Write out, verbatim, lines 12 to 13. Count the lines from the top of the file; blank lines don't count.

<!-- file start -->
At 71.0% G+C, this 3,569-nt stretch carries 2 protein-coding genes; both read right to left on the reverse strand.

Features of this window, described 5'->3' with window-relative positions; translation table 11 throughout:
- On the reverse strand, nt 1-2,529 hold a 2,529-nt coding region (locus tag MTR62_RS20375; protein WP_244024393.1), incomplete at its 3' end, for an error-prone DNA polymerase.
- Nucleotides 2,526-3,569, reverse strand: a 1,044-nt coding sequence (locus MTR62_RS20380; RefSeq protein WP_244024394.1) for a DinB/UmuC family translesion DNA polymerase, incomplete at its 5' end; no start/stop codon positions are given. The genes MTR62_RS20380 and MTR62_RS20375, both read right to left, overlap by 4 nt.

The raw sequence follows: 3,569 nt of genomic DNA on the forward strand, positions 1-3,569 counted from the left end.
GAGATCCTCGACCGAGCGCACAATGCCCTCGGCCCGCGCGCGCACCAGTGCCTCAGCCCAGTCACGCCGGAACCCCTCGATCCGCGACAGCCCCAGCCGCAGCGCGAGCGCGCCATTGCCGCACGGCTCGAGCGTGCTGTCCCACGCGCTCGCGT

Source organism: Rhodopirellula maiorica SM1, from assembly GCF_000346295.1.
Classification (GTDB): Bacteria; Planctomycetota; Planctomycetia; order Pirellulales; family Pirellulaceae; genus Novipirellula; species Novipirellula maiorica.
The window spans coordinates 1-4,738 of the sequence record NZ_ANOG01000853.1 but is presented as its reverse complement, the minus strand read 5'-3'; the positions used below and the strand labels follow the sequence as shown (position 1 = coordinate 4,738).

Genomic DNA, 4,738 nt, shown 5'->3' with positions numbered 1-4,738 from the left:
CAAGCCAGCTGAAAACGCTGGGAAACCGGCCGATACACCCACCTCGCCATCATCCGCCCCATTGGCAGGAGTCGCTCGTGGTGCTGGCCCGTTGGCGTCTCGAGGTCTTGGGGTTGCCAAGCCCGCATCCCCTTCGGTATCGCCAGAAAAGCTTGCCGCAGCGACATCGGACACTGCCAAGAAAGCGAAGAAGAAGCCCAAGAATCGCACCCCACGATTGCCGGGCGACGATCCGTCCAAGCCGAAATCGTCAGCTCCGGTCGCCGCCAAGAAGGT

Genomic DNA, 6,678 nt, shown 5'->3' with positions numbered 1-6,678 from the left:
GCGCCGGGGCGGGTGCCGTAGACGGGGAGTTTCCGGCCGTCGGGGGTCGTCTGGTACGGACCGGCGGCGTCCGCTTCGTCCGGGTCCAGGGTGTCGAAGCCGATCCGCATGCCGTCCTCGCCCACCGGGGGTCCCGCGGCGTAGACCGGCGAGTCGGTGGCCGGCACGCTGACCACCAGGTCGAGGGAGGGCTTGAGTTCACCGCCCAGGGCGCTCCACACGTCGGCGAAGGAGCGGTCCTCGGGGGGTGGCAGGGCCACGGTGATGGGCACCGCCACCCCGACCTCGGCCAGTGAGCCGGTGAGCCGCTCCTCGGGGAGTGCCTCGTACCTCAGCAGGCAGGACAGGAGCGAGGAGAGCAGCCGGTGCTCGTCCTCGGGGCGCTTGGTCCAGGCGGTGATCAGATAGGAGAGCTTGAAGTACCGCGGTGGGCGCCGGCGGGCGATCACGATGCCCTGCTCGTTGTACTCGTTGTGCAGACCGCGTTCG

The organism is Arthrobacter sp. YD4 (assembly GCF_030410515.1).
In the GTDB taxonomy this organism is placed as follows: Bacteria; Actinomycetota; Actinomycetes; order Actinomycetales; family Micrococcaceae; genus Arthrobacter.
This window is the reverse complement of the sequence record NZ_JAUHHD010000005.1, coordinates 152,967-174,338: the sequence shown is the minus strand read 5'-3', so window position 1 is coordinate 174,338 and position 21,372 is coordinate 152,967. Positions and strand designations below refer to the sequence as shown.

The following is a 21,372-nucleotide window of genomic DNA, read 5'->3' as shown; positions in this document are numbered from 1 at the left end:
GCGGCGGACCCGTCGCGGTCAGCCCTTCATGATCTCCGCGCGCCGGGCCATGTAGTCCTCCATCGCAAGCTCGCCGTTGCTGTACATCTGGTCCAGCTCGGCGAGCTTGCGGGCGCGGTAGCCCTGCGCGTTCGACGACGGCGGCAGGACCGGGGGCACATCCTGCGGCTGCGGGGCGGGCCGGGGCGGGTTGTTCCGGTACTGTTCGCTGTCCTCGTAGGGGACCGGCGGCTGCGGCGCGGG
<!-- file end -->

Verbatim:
Genomic DNA, 6,678 nt, shown 5'->3' with positions numbered 1-6,678 from the left:
GCGCCGGGGCGGGTGCCGTAGACGGGGAGTTTCCGGCCGTCGGGGGTCGTCTGGTACGGACCGGCGGCGTCCGCTTCGTCCGGGTCCAGGGTGTCGAAGCCGATCCGCATGCCGTCCTCGCCCACCGGGGGTCCCGCGGCGTAGACCGGCGAGTCGGTGGCCGGCACGCTGACCACCAGGTCGAGGGAGGGCTTGAGTTCACCGCCCAGGGCGCTCCACACGTCGGCGAAGGAGCGGTCCTCGGGGGGTGGCAGGGCCACGGTGATGGGCACCGCCACCCCGACCTCGGCCAGTGAGCCGGTGAGCCGCTCCTCGGGGAGTGCCTCGTACCTCAGCAGGCAGGACAGGAGCGAGGAGAGCAGCCGGTGCTCGTCCTCGGGGCGCTTGGTCCAGGCGGTGATCAGATAGGAGAGCTTGAAGTACCGCGGTGGGCGCCGGCGGGCGATCACGATGCCCTGCTCGTTGTACTCGTTGTGCAGACCGCGTTCG